Technical Reports

Evaluation of Retroreflective Markings to Increase Rail Car Conspicuity - Safety of Highway-Railroad Grade Crossings

  • 01
  • Oct
  • 1998
AUTHOR: Robert E. Ford, Stephen H. Richards, John C. Hungerford
OFFICE: RPD
REPORT NUMBER: DOT-VNTSC-RR897-PM-98-22
SUBJECT: Highway-Rail Grade Crossing Warning Systems, Highway-Rail Grade Crossings, Human Factors
KEYWORDS: Conspicuity, Grade Crossings, Normal Group Technique, Rail Cars, Reflectorization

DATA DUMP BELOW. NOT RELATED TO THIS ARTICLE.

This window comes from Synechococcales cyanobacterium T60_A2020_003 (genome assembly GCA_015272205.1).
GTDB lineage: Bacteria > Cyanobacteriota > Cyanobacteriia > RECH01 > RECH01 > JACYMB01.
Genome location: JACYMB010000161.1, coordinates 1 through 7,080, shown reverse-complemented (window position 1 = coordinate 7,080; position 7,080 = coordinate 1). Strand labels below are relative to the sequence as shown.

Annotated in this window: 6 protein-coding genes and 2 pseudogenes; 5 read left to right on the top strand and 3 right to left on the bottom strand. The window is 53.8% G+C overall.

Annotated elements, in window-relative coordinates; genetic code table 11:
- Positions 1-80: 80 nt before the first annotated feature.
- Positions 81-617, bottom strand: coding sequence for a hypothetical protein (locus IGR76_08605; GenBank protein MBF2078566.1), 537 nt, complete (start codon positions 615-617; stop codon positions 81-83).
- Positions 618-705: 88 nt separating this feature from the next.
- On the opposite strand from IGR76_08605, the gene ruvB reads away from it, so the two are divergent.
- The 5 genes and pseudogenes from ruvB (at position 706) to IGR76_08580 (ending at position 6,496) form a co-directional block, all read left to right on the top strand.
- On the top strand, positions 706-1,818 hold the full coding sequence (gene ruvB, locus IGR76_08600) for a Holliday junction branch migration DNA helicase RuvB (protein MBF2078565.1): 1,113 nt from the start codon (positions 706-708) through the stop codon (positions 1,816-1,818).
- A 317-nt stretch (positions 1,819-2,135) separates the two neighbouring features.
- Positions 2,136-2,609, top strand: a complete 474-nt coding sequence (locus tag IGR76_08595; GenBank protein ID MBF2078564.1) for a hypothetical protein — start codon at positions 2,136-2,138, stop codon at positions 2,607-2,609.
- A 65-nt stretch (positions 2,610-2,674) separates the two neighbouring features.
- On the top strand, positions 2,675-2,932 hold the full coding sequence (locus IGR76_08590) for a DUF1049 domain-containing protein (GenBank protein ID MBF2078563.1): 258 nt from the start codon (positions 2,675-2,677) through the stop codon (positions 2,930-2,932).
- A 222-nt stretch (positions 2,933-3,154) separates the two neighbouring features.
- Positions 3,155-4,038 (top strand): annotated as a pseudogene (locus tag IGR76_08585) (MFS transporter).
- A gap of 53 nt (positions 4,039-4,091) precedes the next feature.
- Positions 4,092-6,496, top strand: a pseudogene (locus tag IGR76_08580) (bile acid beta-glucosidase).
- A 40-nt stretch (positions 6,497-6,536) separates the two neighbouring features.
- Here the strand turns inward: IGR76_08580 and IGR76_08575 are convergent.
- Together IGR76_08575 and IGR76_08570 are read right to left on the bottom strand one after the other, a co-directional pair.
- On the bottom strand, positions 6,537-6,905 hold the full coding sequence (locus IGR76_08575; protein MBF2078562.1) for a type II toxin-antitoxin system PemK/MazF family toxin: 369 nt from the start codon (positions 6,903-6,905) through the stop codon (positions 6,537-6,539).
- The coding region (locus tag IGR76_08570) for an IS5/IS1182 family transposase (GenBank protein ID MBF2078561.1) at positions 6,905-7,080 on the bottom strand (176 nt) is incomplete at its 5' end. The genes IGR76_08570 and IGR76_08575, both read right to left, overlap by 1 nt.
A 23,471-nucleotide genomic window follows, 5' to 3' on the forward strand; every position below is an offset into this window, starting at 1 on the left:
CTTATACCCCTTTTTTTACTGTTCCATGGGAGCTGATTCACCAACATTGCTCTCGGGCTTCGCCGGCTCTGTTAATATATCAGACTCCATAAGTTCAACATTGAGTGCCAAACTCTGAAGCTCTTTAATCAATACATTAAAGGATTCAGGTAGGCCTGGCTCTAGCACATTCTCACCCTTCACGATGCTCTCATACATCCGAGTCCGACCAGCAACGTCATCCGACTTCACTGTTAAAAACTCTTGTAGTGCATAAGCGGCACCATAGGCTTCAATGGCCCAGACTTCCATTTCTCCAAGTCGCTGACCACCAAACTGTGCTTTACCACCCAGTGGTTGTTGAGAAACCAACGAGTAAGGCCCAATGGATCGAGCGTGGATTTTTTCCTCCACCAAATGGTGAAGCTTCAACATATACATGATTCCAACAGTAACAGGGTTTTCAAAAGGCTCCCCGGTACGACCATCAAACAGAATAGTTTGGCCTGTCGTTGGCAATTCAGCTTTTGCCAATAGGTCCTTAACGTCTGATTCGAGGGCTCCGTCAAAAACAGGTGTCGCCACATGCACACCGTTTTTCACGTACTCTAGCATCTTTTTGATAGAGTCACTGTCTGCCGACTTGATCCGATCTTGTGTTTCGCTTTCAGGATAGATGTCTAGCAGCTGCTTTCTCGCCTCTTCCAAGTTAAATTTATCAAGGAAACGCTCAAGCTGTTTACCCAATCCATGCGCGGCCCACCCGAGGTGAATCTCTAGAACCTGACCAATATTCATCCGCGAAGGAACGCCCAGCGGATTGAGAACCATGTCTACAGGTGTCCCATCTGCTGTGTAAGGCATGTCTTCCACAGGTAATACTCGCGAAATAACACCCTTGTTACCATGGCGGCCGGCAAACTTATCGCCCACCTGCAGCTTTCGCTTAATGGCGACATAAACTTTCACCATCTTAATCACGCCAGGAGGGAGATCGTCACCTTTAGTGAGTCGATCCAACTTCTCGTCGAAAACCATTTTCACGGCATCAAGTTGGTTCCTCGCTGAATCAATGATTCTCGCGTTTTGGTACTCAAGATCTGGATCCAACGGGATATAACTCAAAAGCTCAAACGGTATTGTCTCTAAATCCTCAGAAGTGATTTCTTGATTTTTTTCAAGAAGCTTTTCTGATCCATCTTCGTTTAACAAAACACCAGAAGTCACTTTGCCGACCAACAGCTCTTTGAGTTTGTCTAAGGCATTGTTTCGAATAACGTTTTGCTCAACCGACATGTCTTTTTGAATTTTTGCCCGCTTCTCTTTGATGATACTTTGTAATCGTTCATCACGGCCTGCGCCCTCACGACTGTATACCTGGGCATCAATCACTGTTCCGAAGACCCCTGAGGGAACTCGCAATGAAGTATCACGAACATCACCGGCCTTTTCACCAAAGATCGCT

ABSTRACT: The purpose of this study was to develop guidelines and recommendations for the design of retroreflective marking systems to enhance the conspicuity of rail cars at night. Three methods were used to generate and evaluate the marking systems for a standard hopper car. First, a group of human factors and transportation engineers used the Nominal Group Technique to generate candidate retroreflective marking systems. Secondly, two panels, one comprised of individuals with expertise in the area of conspicuity markings and one without this expertise, made subjective judgements as to the effectiveness of the marking systems. Finally, a computer controlled real-time experiment was conducted to establish the relative performance of the systems based on detection and recognition times. The evaluations indicated that any of the retroreflective systems tested improved rail car conspicuity when compared to a nonreflective marking. The data suggest that bright colors distributed to give an indication of the size or shape of the rail car were most effective, and distributions that concentrated the markings along the lower side of the car were less effective, regardless of the color pattern. For detection the fluorescent yellow was the most effective color pattern regardless of the distribution pattern. However, for recognition, fluorescent yellow or red, i.e., single color patterns, were more effective than a color pattern made up of red and white. Additional studies should be performed to determine the dynamic effectiveness of different color and distribution patterns when fitted to different types of rail cars.

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